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Bittersweet Creek

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Stiles ends up burying his father and last remaining pack member somewhere in the middle of the Cascades. Even with werewolf strength, it’s hard to dig a hole deep enough: the soil goes only a few inches deep before turning into a nail-breaking slurry of pebbles and rock fragments, mixed in with the odd boulder. He spends a whole day on it, and when night falls, he still is only knee-deep, bones aching, fingertips so clotted with blood that he’s not sure if his healing is failing or not.

He sits on the edge of the hole and stares into it as the dark draws around him, his father’s body, and the handcart holding all their possessions. He’s not even grieving anymore, he’s just…he’s tired.

He sits there till instinct sends him leaping over his father, crouching across the legs and snarling at the—the coyote turns tail and flees immediately, but the sight of it brings Stiles back to himself. There’ll be more coming after that one, and eventually they’ll get at the body, if Stiles doesn’t take care of it. And Stiles isn’t going to let that happen.

So he gives up on the grave. He stops digging and levers his father into the hole as it is, and then collects brush and sticks from the surrounding area to heap in after him. The cover is scanty here and twice he comes back with an armful, only to have to drop it and chase off more scavengers.

By the time he has enough, the moon’s cleared the mountain-tops. It gives him plenty of light—air’s so thin this high, nothing to get in the way—and he doesn’t even have to use his werewolf sight to find the flint. Just pulls it out of the cart and strikes it against the barrel of their hunting rifle till enough sparks gather on the top of the brush mound. They glow red, then yellow. Melt together and turn into ribbons that lace through the twigs and turn it, for just the smallest moment, to cloth of gold.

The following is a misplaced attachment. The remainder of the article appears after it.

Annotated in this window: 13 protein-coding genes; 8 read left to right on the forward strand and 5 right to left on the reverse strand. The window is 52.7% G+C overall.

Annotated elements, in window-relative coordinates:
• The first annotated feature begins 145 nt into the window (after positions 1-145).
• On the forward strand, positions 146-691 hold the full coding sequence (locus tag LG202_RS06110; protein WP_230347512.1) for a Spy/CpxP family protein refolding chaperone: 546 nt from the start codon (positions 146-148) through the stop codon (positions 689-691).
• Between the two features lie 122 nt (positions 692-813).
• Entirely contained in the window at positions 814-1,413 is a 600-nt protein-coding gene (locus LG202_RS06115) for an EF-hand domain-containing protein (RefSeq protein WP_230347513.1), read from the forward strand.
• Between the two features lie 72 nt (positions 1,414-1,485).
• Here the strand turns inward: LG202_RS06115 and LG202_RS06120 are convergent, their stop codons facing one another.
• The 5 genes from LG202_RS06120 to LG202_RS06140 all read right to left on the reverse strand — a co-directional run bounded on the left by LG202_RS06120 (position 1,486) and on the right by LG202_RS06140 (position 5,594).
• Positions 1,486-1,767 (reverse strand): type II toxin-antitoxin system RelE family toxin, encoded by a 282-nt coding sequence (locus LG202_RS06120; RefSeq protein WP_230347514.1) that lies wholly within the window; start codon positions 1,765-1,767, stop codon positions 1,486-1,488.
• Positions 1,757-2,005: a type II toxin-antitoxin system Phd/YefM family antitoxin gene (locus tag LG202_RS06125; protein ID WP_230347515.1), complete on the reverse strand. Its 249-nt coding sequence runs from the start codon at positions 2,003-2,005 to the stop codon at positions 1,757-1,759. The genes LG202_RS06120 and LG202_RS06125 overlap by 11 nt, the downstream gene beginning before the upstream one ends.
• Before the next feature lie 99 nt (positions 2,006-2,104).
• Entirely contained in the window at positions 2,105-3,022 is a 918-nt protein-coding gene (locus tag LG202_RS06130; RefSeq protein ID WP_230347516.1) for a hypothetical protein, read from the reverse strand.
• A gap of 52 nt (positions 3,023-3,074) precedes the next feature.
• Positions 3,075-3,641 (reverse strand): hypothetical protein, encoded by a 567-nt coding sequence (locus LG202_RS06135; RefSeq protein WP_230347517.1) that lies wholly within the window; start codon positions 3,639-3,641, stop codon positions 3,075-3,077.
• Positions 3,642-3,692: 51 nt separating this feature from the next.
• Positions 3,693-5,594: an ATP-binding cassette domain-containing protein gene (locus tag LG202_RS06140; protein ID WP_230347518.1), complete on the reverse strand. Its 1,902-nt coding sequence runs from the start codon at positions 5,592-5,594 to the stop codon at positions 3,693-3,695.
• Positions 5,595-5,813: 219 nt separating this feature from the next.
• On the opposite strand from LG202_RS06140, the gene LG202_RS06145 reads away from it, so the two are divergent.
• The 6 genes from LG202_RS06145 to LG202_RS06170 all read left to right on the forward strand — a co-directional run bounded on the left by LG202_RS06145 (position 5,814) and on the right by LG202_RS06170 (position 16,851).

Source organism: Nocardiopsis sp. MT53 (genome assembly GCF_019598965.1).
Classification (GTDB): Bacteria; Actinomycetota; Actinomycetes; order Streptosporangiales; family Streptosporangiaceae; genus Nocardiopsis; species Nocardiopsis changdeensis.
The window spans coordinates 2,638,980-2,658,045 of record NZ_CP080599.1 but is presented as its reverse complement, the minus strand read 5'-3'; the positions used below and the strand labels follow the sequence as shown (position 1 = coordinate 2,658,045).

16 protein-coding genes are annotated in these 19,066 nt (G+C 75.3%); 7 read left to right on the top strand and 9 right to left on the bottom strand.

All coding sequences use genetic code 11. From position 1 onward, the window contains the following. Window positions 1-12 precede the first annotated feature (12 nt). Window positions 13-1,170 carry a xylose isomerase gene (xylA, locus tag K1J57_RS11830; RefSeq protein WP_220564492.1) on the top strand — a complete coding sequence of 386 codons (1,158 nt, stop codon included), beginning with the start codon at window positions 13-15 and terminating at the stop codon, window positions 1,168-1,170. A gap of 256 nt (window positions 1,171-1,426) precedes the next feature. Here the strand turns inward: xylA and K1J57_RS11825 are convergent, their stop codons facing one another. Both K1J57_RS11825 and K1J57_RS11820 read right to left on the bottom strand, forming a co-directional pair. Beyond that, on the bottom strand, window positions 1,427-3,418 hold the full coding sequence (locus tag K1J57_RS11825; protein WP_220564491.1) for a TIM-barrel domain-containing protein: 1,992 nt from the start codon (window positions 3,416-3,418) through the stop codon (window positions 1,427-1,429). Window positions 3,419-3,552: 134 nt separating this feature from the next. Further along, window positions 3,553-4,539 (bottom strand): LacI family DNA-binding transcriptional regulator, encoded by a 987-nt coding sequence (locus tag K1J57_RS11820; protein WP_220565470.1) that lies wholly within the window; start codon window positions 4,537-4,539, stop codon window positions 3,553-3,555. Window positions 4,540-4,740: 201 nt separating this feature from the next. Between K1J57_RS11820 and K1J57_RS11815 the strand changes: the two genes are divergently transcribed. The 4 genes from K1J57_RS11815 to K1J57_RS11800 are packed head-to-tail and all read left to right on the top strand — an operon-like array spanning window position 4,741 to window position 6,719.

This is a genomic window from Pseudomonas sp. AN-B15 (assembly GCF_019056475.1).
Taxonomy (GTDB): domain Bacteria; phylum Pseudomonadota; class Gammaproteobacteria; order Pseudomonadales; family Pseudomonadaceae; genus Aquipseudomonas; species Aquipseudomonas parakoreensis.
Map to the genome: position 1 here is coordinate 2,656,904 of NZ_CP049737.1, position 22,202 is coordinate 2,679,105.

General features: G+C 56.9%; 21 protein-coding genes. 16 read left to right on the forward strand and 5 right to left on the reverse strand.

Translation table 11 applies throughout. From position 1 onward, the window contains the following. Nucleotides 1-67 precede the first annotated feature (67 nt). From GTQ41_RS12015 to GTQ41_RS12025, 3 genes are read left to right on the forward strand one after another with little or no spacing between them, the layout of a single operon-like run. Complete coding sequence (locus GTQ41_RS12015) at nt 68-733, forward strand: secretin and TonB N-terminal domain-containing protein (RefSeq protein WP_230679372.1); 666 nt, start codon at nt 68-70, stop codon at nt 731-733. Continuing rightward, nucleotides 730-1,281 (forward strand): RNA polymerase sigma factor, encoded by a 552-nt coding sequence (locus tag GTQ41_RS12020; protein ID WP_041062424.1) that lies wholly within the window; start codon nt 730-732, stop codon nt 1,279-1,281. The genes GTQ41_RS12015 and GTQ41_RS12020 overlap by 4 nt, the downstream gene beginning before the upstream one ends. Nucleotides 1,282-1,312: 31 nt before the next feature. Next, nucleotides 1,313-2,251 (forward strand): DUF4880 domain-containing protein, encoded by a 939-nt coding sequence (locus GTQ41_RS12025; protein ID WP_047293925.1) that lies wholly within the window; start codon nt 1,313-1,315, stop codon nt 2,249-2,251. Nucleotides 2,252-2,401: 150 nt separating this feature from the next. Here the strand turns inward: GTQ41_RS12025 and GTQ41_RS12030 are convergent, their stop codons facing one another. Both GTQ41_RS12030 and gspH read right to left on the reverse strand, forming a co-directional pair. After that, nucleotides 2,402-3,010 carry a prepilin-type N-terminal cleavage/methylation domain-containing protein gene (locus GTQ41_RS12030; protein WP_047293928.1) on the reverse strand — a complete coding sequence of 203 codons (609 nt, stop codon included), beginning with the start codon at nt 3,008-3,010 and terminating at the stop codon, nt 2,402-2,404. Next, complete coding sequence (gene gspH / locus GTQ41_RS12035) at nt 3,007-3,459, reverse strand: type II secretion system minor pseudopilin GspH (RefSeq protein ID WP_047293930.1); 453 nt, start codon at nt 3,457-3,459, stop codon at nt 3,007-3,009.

Then they burn. Stiles circles the fire all night and well into the next day, and doesn’t stop till the flames have died of their own accord. He throws dirt onto the few smoldering remains, and when they’ve gone out, he climbs back into the hole.

Nothing is left of his father except a few blackened, misshapen metal buttons, a small penknife that Stiles missed when he was checking over the body, and a handful of claws. Stiles scoops them all up together and then idly jiggles his hands, watching the dirt that’d come up with them sift away. The gritty, steel-grey specks seem to run together, so smooth they ripple like water, and then Stiles blinks hard. Gives his handful a last shake and then turns away. He puts them in the cart, rubbing first one eye, then the other against his shoulder.

When he looks up, he finds himself facing the California side of the mountains. It’s a clear view all the way down into the valleys, great thick untouched woods like he’s only heard about in stories from his mother and grandfather. Back when they’d been alive, when they’d all crowded into the house and the older pack members, the ones who could remember Poland, would talk about forests so old that the ancient, pre-Christ gods still roamed in them. Green-skinned men with leaves growing out of their hair, elk so huge that a swing of their antlers could knock down a full-grown oak tree, and the first werewolves, ageless and immortal and forever on the hunt.

Stiles takes a deep breath, and then he wraps his hands around the cart’s handles. California. He’s made it, out of all his pack, and now that he has, he doesn’t want to look at it. What he wants, he thinks, is to get off this mountain as quickly as he can, and get so deep in there that he can’t see it for all the trees.

He starts down the mountain.